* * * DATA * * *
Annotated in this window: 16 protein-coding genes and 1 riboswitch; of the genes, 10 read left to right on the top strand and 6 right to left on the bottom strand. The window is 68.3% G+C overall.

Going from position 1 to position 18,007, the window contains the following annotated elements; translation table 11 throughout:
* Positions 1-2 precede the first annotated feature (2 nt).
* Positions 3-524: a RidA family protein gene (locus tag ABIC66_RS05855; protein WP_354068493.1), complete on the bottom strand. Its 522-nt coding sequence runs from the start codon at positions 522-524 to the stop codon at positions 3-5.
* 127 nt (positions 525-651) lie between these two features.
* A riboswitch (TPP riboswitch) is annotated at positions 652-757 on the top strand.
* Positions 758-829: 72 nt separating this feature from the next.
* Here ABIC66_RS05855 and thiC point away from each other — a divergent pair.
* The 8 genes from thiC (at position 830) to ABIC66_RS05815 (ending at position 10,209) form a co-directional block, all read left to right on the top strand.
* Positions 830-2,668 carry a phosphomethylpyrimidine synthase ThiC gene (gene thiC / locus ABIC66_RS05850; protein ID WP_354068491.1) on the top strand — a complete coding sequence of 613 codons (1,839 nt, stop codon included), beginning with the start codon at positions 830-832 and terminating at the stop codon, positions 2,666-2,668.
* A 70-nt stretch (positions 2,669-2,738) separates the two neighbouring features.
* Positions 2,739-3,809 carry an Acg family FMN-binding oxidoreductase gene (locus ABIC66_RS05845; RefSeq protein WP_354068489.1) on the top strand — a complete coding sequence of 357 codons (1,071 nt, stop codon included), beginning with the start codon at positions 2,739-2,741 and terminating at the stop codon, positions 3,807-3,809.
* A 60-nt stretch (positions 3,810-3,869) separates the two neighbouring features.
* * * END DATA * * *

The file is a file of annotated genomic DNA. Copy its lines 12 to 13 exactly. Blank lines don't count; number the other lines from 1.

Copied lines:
* Positions 2,739-3,809 carry an Acg family FMN-binding oxidoreductase gene (locus ABIC66_RS05845; RefSeq protein WP_354068489.1) on the top strand — a complete coding sequence of 357 codons (1,071 nt, stop codon included), beginning with the start codon at positions 2,739-2,741 and terminating at the stop codon, positions 3,807-3,809.
* A 60-nt stretch (positions 3,810-3,869) separates the two neighbouring features.